Father Promotes Son in Afghanistan
FORWARD OPERATING BASE MASUM GHAR, Afghanistan - When Spc. Daniel Kelch, Jr. walked across the stage to receive his branch insignia as a combat engineer during his Advanced Individual Training graduation, his father, a sergeant major who was serving at Fort Leonard Wood, Mo., at the time, surprised him by stepping out at the last minute to pin the insignia onto the lapel of his son's dress uniform.
Nearly a year and a half later, it was no surprise to Sgt. Maj. Daniel Kelch Sr.'s son that he was traveling from northeastern Afghanistan to promote Kelch Jr. to specialist, Feb. 27 at FOB Masum Ghar in the Panjwa'i district of Afghanistan.
The father and son are both deployed to Afghanistan in support of Operation Enduring Freedom.
Kelch Jr. is a combat engineer with 38th Engineer Company, Combined Task Force 4-2 (4th Stryker Brigade Combat Team, 2nd Infantry Division). Kelch Sr. is the operations sergeant major for 555th Engineer Brigade. Both units are based out of Joint Base Lewis-McChord, Wash.
"Being I was in theatre and an engineer like he is, I wanted to be able to give him his first promotion," said Kelch Sr.
The two men agreed that the experience of Kelch Sr. being able to promote Kelch Jr. in a deployed environment would bring them closer, not only because of the father and son bond, but also the military tie.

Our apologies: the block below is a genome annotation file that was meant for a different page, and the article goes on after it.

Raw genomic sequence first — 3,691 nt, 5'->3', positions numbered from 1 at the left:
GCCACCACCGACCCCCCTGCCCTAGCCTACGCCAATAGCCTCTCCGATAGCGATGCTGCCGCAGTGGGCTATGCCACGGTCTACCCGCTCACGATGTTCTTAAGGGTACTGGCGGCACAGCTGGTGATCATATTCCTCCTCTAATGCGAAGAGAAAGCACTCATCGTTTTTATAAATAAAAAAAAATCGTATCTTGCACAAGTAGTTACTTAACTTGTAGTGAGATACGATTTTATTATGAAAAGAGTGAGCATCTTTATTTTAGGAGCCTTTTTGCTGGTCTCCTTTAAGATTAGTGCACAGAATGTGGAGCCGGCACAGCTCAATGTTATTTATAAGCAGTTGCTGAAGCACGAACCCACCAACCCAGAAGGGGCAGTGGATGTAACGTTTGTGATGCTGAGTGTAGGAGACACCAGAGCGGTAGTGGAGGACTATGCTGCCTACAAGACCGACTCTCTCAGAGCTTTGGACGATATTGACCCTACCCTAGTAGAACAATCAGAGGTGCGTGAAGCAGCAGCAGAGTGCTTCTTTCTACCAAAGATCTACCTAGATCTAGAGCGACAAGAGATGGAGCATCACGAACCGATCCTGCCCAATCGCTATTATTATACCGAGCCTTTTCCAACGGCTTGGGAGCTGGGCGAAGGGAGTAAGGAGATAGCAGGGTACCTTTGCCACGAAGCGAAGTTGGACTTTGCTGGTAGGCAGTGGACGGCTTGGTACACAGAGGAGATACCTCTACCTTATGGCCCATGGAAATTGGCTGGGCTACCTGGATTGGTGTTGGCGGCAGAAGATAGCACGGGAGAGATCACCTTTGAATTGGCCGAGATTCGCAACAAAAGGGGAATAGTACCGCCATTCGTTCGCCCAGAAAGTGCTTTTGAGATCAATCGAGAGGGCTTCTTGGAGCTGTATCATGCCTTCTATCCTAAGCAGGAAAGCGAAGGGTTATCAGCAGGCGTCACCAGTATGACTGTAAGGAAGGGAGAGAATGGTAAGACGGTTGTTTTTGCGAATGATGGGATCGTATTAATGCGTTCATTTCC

"He's one of the inspirations I had to join the Army, so ... him being here is very important to me," said Kelch Jr.
When he decided to join the military, Kelch Jr. followed his father's footsteps after seeing how much his father enjoyed being a combat engineer.
"I have the same mindset as my dad," he explained.
Even with their similar mindsets, their reasons why they enjoy being combat engineers are different.
Kelch Jr. said he likes the excitement of looking for improvised explosive devices, while his father said he loves building things and blowing things up.
Even though the two simply spent the day walking around the FOB and hanging out, Kelch Jr. said he was glad to have some time with his father.
"I miss him as my dad," he said. "So, it was good to see family."
Should his son choose to stay in the military, Kelch Sr. had some poignant words of advice for him.
"Remember where he came from; we were all privates once," he said.
Kelch Jr. said he does not know if he will make a career out of the Army like his father did, but he is going to take it one day at a time.